Cover of April 17, 1951 issue of Quick in which the below 'article' was published.
A small, inconsequential news item published in this 1951 issue of Quick magazine, a now-defunct publication which covered everything from current events to sports, politics, Hollywood starlets, and fashion etc. "Small and inconsequential" that is until you actually read it. Click on the images to enlarge.
C O L L E C T I O N — I wish this was an April Fool's Day joke, but when you've already made a blog to showcase your fake cars, April 1st is just another day. No—this scanned news item is 100% real. It's merely a scan of a portion of a page of a regular ol' American magazine called Quick published in 1951. All of our parents and grandparents most likely perused Quick at one time or another in the grocery checkout line or newsstand. Similar in size to a Reader's Digest, covering subjects roughly similar to a People meets a lightweight Newsweek meets the Star. Joe and Jane Q Public could read the following "news item" on one page, catch up on the McCarthy trials on the next, and follow the on-field exploits of Joe DiMagio and Jackie Robinson in the sports section. Verbatim text:
"Tracking down homosexuals has been assigned to a special State Dept squad which acts as a detail of the Interior Security section. Incidentally, Democratic strategists are worried over the nation-wide flood of wisecracks that followed disclosures of firing of 91 State Dep.employees as homosexuals. Latest quip: "Some State Dept. men like their vice versa."
Gay rights have come a LONG way since 1951. The fact that gay marriage is not only a valid concept, but is actually a legal and accepted practice in a few states (including my awesome state of Connecticut), is a HUGE step forward. Many younger people take gay rights for granted. Believe me, I'm more than glad they are able to. I'm more than sad however that so many friends of mine have left this planet without ever knowing that freedom. We all truly stand on the shoulders of great gay men and lesbians that lived insufferable lives, endured untold travesties. Not a day goes by I'm not reminded of that and give thanks to them.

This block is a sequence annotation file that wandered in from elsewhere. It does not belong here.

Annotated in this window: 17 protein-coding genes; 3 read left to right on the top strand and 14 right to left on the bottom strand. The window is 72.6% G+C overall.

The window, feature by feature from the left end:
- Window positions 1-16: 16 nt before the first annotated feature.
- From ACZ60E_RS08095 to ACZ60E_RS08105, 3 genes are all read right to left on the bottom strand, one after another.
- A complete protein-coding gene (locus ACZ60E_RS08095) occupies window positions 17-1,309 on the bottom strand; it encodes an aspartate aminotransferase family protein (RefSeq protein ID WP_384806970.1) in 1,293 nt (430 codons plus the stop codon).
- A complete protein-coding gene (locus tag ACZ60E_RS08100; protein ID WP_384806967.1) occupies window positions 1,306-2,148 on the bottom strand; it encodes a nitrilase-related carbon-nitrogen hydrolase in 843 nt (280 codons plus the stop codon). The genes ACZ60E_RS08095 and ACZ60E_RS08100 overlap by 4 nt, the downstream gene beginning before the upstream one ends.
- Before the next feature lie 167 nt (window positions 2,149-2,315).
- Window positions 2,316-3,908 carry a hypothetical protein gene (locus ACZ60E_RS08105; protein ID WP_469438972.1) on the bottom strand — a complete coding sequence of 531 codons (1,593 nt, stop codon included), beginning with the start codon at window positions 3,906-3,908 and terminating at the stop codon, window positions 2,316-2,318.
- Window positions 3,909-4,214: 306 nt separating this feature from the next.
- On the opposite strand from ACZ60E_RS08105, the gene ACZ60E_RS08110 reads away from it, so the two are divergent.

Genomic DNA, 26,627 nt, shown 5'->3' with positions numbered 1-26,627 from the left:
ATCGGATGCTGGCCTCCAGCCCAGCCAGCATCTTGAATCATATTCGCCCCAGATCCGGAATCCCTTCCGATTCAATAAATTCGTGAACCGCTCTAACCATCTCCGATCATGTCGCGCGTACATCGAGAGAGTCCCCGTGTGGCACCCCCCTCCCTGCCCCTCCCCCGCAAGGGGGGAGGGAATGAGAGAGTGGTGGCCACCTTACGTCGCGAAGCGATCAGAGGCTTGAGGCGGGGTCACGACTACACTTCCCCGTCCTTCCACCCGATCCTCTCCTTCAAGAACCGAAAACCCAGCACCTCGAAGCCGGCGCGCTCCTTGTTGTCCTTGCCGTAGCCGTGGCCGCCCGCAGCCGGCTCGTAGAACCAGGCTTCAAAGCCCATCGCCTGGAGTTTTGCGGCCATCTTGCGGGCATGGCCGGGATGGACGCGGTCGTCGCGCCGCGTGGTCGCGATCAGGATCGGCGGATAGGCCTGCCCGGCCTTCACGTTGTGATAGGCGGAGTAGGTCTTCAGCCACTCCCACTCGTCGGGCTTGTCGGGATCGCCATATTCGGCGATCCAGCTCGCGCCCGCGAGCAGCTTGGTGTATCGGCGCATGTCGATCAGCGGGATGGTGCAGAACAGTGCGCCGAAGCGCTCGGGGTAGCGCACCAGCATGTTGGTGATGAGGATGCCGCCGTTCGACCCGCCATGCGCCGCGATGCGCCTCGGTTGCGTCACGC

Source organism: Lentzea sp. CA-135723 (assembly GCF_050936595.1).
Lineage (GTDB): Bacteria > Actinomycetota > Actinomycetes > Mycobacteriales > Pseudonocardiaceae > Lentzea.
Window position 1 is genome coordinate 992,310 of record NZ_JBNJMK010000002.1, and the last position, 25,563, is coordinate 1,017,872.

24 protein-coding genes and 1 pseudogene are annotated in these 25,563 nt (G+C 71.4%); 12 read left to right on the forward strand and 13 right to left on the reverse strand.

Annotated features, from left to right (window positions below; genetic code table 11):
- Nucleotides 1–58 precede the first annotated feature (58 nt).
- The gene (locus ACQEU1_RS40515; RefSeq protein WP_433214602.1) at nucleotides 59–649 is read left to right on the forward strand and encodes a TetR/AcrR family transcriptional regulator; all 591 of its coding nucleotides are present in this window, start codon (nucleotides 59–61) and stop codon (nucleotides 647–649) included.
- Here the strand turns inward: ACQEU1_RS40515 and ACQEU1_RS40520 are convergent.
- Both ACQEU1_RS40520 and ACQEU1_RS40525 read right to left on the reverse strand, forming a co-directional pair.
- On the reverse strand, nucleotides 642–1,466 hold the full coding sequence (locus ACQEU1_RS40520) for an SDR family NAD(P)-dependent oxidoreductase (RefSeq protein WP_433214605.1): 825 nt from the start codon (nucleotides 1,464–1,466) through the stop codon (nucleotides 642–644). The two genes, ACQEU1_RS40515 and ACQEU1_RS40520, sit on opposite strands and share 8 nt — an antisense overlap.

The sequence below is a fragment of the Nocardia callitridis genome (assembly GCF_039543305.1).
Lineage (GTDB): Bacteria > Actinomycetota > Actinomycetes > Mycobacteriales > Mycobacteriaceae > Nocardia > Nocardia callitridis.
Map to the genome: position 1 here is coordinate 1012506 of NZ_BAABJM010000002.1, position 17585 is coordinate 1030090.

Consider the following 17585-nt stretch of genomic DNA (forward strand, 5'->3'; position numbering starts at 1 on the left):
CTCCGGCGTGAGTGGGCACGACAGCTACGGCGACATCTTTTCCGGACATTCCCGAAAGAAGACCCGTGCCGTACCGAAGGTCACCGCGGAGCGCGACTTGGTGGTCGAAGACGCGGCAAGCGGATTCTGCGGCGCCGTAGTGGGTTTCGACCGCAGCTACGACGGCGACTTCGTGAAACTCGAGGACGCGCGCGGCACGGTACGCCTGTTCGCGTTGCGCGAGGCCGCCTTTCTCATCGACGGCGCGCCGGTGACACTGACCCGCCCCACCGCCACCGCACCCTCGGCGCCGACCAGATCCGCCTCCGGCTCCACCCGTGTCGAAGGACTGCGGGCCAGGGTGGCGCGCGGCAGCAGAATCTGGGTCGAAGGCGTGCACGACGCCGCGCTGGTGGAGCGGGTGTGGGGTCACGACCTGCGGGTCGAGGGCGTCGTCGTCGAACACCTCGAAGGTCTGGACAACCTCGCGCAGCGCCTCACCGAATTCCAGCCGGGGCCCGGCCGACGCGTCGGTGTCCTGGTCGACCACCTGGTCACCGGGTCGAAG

But is every gay person fully accepted in this country, in this world? No, of course not. Not even close. There are days when what I hear on TV and read in the papers and online makes me feel as if we're going backwards faster and faster. But in the end, have we come a LONG, LONG, LONG WAY in a fairly short amount of time? Fuck yes. Period.
This short news item posted today dates from a mere 59 years ago. At 52, almost 53 years of age, that's basically within my lifetime. Gays were being tracked down like rabid dogs by the State Department of the United States of America. Tracked down like escaped convicts so we could be fired from our jobs—no matter where we worked, our federal government included. We were being tracked down like Bonnie and Clyde so we could be arrested—just for being gay.
In our lifetime, it was deemed absolutely perfectly reasonable and proper to print a story about "tracking down homosexuals" and the firing of 91 State Department workers for being gay was met with lame-ass Vaudeville-era jokes. This news item was written and received with all the drama of Doris Day singing Que Sera Sera.
In our lifetime, gays were tracked down by our own government for no other reason than living their lives the best way they could, the ONLY way they could.
IN OUR LIFETIME.